# Solvable non-diagonal 2d CFTs

Some two-dimensional conformal field theories are exactly solvable, starting with the minimal models. Here we would like to explore a more recently discovered theory, which is supposed to exist for all values of the Virasoro algebra's central charge $c$ such that $\Re c<13$ . (In contrast, minimal models exist for rational values which moreover obey $c<1$ .)

## Motivations

• Getting a better idea of the space of consistent CFTs, by investigating one of the rare exactly solvable examples.
• Unifying known solvable CFTs such as Liouville theory and minimal models, by understanding the analytic properties of correlation functions as functions of the central charge and conformal dimensions.
• Potential applications to statistical physics.

## Type of project

Tools: A good understanding of the bootstrap approach to 2d CFT is required. Then the project involves analytic calculations and numerical checks of crossing symmetry, possibly based on existing Python code at GitLab.

Chances of success: The sought-after CFT is almost sure to exist, as some of its four-point functions can be shown to be crossing symmetric in some channels.. However, completing the solution involves some guesswork, and is not a straightforward application of known methods.

Length and difficulty: Hard to tell, as this depends on some inspired guesswork. If the most obvious guesses worked, the main results could be obtained very quickly.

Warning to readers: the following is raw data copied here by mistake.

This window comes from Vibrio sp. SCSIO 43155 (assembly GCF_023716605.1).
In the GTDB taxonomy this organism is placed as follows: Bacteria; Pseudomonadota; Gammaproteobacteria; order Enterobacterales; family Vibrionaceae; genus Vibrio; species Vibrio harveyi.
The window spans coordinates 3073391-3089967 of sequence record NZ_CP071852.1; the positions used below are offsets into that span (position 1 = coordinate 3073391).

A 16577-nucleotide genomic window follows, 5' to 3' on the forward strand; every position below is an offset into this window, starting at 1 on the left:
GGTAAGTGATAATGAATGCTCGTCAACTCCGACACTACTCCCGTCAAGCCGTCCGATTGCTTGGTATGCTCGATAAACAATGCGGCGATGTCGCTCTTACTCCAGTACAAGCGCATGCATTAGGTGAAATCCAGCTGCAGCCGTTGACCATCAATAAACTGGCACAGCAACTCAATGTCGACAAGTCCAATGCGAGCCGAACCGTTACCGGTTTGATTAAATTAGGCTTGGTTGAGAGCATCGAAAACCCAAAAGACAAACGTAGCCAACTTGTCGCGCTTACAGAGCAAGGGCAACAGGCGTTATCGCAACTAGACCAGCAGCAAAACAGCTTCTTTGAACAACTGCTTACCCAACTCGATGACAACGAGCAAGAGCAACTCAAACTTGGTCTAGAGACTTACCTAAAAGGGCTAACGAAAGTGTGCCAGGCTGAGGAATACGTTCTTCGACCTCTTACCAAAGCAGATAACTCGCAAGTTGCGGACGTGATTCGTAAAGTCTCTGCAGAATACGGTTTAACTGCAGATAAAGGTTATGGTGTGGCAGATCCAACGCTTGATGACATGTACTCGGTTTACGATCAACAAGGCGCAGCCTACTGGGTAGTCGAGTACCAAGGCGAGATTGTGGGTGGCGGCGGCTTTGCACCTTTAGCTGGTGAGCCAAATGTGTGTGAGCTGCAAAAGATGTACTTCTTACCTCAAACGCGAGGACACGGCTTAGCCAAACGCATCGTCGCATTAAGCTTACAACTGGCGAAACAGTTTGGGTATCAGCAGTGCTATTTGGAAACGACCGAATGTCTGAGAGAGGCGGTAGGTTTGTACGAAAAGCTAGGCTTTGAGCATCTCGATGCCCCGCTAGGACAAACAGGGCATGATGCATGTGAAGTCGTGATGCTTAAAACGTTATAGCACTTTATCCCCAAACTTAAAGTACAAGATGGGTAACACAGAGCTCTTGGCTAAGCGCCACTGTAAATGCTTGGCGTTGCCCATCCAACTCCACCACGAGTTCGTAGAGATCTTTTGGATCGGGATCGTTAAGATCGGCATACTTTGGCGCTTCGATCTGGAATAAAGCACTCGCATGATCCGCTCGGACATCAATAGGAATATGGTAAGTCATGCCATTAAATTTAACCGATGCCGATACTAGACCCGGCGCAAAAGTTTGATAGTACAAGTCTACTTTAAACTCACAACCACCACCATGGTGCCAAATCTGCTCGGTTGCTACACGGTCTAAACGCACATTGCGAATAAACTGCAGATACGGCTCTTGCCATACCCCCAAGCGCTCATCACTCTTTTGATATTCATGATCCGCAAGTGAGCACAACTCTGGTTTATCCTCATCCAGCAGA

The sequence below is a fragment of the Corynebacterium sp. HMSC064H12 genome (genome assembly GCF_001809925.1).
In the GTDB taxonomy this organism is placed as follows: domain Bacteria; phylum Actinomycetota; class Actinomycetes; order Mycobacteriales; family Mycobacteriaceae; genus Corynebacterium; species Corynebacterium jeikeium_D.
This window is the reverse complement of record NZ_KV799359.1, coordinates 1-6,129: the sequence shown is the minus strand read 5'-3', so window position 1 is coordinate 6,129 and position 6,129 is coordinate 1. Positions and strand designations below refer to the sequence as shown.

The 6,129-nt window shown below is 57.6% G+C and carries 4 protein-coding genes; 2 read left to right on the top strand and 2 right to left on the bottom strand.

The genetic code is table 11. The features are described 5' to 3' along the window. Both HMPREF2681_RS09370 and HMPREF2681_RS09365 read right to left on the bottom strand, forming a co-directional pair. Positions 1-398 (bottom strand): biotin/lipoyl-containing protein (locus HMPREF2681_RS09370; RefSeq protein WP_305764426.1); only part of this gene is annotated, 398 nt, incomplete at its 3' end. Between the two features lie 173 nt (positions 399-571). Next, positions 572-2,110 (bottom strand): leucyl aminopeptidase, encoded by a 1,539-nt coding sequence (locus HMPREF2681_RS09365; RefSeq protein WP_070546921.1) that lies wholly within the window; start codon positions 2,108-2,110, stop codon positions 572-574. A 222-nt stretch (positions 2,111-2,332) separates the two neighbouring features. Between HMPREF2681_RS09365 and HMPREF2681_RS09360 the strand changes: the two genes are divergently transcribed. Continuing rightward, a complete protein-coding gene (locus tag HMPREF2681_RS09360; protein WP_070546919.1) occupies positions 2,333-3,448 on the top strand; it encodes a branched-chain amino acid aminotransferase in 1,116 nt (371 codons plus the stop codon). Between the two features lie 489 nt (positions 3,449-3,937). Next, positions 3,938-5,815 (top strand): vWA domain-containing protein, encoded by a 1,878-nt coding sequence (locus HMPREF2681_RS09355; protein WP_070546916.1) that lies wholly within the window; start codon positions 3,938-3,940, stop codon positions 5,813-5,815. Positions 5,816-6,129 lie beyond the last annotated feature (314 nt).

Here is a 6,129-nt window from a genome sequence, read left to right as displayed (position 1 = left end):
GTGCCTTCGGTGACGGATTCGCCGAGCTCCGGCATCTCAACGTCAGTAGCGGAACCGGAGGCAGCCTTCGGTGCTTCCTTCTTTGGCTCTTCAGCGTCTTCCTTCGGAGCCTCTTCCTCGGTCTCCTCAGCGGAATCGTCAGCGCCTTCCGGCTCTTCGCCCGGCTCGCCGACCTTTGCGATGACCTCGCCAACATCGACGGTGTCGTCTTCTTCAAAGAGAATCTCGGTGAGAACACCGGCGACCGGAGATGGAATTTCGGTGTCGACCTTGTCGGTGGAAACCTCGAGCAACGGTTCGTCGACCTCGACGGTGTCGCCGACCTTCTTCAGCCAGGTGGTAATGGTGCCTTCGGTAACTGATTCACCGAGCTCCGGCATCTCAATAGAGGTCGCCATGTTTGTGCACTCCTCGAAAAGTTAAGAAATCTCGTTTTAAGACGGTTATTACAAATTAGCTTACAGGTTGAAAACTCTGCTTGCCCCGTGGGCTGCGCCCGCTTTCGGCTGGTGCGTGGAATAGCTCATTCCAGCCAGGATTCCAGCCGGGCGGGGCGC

## Known results

• For $c\leq 1$ , the CFT is a limit of D-series minimal models.
• The spectrum has a diagonal continuous sector, and a non-diagonal discrete (but non-rational) sector.
• Degenerate fields exist, so that three-point structure constants can be computed analytically.
• When the central charge tends to a rational value, some correlation functions reduce to correlation functions in D-series minimal models.
• The theory differs from the critical 2d Potts model, although some of its four-point functions provide very good approximations of that model's connectivities.. Unlike our theory, the Potts model is probably not analytically solvable with known methods.

## Solving the theory for complex central charges

The theory has been exactly solved for $c\leq$  by taking limits of D-series minimal models. More general values of the central charge are however not accessible by this method: other techniques are needed.

The known analytic bootstrap techniques rely on assuming the existence of degenerate fields, and using crossing symmetry for determining how structure constants change under shifts of momentums by $\beta$  and $\beta ^{-1}$ , where $\beta$  is defined from the central charge by

$c=13-6\beta ^{2}-6\beta ^{-2}.$

The resulting shift equations have unique smooth solutions for $\beta ^{2}\in \mathbb {R}$ , but we are now interested in the regime

$c\in \left\{\Re c<13\right\}-(-\infty ,1)\quad \iff \quad \beta ^{2}\in \left\{\Re \beta ^{2}>0\right\}-(0,\infty ).$

In this regime, the shift equations have infinitely many solutions. Only one of these solutions is expected to provide the structure constants of the CFT. Maybe that solution is distinguished by its analytic properties. If we pick a solution, we can numerically test crossing symmetry of the corresponding four-point functions: only the correct solution is expected to pass this stringent test.

One should guess not only the structure constants, but also the spectrum in the diagonal channels. Some four-point functions coincide with four-point functions of Liouville theory, whose spectrum is known to be made of a continuum, plus a finite number of discrete terms. It is not clear how to determine the discrete terms in more general four-point functions. But any guess can be checked by numerically testing crossing symmetry.